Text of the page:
Shen Yun Shows Our Common Spiritual Stories

February 22, 2016 8:49 pm Last Updated: February 24, 2016 8:56 pm

MILWAUKEE—People keep coming back to see Shen Yun because there’s always more to learn, always more to take in. When the history of a country goes back 5,000 years, there are just plenty of lessons and stories to share.

“Ancient,” James Effenheim said of Chinese culture. “Much history for many, many years, passed down through generations,” he said, at the Milwaukee Theatre on Feb. 20.

Mr. Effenheim and John Malanczuk had seen Shen Performing Arts last year, so they were familiar with the classical Chinese dance that enables the company to share snippets of that long history with viewers. It is a dance that tells stories.

It was the stories that brought Mr. Malanczuk back. These stories helped him get to know the Chinese people and “what they believe, and what they went through.”

This year, one of the dances, “Monks and the Red Guards,” tells something of what the Chinese people went through during the Cultural Revolution in the ’60s and 70’s, when the communist’s Red Guard ravaged the country destroying much of the culture’s artifacts, like books and temples.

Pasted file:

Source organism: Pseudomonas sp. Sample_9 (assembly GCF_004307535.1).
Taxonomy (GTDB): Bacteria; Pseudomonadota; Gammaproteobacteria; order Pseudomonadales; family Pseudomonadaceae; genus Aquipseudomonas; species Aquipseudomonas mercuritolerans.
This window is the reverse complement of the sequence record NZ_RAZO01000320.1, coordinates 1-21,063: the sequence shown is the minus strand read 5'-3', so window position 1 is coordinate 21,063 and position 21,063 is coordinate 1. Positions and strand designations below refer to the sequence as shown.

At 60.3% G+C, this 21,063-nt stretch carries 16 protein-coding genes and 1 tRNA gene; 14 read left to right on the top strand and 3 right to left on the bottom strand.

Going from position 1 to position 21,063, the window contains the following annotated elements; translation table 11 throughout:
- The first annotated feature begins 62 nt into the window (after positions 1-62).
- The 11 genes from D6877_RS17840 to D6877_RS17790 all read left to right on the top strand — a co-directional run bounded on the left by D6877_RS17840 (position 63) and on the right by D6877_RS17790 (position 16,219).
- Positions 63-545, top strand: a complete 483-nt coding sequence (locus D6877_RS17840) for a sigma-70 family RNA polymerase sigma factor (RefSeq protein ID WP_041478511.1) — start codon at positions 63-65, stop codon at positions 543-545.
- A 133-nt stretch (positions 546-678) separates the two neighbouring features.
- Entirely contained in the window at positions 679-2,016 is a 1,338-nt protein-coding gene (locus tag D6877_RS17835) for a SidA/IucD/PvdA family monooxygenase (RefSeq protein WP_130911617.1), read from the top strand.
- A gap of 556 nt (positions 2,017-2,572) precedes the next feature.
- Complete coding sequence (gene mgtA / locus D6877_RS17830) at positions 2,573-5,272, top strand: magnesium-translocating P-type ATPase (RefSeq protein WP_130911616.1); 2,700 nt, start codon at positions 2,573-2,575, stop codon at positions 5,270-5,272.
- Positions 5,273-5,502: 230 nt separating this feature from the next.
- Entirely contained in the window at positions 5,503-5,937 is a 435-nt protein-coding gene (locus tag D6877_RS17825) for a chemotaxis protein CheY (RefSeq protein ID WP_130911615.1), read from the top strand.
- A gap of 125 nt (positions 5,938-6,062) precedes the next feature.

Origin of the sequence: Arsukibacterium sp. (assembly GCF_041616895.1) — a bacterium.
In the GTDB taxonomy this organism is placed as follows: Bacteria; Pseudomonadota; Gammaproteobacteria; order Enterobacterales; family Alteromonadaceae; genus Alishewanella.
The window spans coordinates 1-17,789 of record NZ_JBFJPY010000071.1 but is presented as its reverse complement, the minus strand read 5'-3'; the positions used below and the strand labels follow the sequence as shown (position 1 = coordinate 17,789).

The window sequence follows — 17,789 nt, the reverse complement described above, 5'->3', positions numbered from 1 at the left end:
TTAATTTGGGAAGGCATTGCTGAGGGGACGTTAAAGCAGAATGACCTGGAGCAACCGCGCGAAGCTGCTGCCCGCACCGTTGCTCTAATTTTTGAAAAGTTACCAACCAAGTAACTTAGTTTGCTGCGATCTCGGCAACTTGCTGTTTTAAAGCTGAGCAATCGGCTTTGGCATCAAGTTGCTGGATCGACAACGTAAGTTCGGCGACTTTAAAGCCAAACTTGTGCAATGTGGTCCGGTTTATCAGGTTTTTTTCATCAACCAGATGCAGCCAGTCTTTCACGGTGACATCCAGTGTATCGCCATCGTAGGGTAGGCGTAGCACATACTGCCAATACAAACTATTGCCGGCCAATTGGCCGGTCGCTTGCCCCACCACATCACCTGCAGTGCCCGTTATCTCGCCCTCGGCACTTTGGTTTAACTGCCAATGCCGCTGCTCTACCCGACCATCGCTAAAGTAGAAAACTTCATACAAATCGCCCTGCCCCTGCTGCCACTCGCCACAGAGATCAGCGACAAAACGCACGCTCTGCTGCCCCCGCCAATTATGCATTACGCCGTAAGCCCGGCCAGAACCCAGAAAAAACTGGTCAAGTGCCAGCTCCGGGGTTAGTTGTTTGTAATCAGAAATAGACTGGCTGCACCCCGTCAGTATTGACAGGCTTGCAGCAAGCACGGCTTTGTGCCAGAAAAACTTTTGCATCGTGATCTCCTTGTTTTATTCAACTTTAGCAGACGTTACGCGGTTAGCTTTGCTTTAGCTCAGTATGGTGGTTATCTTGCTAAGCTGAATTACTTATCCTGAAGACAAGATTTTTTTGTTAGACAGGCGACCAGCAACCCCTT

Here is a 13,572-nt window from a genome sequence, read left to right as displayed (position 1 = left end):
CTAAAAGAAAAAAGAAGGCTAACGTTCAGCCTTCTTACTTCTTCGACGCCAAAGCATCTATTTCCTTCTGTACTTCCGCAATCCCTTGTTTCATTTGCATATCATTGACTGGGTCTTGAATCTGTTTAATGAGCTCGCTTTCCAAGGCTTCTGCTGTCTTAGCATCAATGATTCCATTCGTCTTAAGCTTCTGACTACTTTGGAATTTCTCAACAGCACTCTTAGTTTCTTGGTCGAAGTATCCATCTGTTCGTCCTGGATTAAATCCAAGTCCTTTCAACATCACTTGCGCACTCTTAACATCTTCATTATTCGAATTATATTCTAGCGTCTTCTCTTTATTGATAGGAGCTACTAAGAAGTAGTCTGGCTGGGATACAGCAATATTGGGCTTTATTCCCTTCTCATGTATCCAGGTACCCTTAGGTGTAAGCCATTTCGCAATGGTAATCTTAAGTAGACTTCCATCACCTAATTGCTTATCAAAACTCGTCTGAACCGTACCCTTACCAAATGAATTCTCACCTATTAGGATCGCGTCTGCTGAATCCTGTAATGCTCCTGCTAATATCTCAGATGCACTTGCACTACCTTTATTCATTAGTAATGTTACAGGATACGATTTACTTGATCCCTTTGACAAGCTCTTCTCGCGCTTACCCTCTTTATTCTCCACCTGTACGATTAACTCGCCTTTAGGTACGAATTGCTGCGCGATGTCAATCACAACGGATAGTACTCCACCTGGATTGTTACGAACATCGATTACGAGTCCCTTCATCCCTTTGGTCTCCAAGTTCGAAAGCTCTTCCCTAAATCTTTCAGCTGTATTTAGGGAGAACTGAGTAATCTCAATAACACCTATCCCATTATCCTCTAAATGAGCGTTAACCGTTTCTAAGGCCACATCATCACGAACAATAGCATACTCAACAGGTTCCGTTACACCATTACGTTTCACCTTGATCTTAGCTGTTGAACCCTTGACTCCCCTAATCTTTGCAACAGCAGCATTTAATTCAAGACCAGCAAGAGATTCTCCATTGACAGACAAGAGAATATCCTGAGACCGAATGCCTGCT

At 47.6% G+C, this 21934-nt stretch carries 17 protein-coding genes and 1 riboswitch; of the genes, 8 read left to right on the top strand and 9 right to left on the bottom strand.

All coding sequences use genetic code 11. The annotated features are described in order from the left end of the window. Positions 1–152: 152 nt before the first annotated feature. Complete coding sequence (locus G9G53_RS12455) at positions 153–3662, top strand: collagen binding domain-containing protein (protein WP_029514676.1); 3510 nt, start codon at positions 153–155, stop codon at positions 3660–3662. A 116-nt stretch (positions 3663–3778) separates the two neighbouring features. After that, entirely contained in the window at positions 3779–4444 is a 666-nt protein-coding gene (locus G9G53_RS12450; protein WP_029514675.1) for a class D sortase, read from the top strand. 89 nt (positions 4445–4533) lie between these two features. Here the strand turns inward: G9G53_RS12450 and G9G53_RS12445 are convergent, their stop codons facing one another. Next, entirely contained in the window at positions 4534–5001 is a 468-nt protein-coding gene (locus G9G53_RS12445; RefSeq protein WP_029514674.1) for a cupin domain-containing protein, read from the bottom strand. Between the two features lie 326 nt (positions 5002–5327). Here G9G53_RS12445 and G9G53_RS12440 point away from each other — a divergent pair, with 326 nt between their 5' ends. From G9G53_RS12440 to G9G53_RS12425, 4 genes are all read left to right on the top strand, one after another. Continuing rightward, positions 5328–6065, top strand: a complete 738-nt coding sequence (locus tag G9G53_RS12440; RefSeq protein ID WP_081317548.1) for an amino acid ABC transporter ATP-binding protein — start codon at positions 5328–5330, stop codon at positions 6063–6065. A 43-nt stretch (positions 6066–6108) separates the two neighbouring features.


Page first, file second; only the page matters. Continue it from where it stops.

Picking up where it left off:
The people’s beliefs were presented in several pieces, but one stood out for Mr. Malanczuk. In “The Steadfast Heart,” a story set in contemporary China, an old couple are practicing a popular form of meditation in the park. But this peaceful practice has been outlawed in China and so the state’s police brutally attack, arrest, and beat them.

The older man suffers devastating torture in jail and when he is eventually released, he is only the shell of the man he once was. But at this point the heavens intervene.

Mr. Malanczuk saw this dance as a kind of Lazarus story. When people believe in the divine, he said, it can make them strong. And as a divine power “came back and brought a man, almost like Lazarus when Jesus rose Lazarus from the dead,” brought him back to life, faith can overcome death.”

Mr. Malanczuk’s point was that all true spiritual paths come from the same ultimate source. They have the same intention, and tell the same kind of stories, but they are practiced differently.

“We all come from one, but it’s practiced differently,” Mr. Effenheim summed up the thought.

Reporting by Catherine Wen and Sharon Kilarski

New York-based Shen Yun Performing Arts has four touring companies that perform simultaneously around the world. For more information, visit Shen Yun Performing Arts.

Epoch Times considers Shen Yun Performing Arts the significant cultural event of our time. We have proudly covered audience reactions since Shen Yun’s inception in 2006.